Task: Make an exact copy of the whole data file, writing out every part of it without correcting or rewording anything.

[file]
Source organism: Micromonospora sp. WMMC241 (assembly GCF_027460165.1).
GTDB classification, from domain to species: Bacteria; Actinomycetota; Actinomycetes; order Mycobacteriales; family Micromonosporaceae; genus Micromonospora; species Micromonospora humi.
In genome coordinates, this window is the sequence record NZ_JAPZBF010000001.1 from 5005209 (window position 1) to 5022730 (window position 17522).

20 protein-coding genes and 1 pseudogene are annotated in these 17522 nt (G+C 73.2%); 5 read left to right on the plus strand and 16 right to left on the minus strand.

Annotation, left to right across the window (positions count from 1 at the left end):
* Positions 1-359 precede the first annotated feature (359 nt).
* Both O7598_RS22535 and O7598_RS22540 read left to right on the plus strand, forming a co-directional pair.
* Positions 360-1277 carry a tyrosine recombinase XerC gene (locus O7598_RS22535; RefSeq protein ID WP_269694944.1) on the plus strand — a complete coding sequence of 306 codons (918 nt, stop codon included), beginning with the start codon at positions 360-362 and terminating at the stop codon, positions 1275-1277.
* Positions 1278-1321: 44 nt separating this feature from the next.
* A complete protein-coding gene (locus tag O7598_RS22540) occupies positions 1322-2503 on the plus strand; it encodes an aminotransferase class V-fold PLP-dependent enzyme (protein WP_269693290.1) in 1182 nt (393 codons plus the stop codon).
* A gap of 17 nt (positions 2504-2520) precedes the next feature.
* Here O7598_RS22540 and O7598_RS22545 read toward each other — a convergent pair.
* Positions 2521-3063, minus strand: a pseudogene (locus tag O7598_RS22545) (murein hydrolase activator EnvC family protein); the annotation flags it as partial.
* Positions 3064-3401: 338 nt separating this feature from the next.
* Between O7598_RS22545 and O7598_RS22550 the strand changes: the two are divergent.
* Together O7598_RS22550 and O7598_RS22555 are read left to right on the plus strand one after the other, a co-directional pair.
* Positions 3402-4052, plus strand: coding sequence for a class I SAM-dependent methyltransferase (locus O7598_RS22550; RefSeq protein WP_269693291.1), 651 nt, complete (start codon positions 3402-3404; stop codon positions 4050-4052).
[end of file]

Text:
Source organism: Micromonospora sp. WMMC241 (assembly GCF_027460165.1).
GTDB classification, from domain to species: Bacteria; Actinomycetota; Actinomycetes; order Mycobacteriales; family Micromonosporaceae; genus Micromonospora; species Micromonospora humi.
In genome coordinates, this window is the sequence record NZ_JAPZBF010000001.1 from 5005209 (window position 1) to 5022730 (window position 17522).

20 protein-coding genes and 1 pseudogene are annotated in these 17522 nt (G+C 73.2%); 5 read left to right on the plus strand and 16 right to left on the minus strand.

Annotation, left to right across the window (positions count from 1 at the left end):
* Positions 1-359 precede the first annotated feature (359 nt).
* Both O7598_RS22535 and O7598_RS22540 read left to right on the plus strand, forming a co-directional pair.
* Positions 360-1277 carry a tyrosine recombinase XerC gene (locus O7598_RS22535; RefSeq protein ID WP_269694944.1) on the plus strand — a complete coding sequence of 306 codons (918 nt, stop codon included), beginning with the start codon at positions 360-362 and terminating at the stop codon, positions 1275-1277.
* Positions 1278-1321: 44 nt separating this feature from the next.
* A complete protein-coding gene (locus tag O7598_RS22540) occupies positions 1322-2503 on the plus strand; it encodes an aminotransferase class V-fold PLP-dependent enzyme (protein WP_269693290.1) in 1182 nt (393 codons plus the stop codon).
* A gap of 17 nt (positions 2504-2520) precedes the next feature.
* Here O7598_RS22540 and O7598_RS22545 read toward each other — a convergent pair.
* Positions 2521-3063, minus strand: a pseudogene (locus tag O7598_RS22545) (murein hydrolase activator EnvC family protein); the annotation flags it as partial.
* Positions 3064-3401: 338 nt separating this feature from the next.
* Between O7598_RS22545 and O7598_RS22550 the strand changes: the two are divergent.
* Together O7598_RS22550 and O7598_RS22555 are read left to right on the plus strand one after the other, a co-directional pair.
* Positions 3402-4052, plus strand: coding sequence for a class I SAM-dependent methyltransferase (locus O7598_RS22550; RefSeq protein WP_269693291.1), 651 nt, complete (start codon positions 3402-3404; stop codon positions 4050-4052).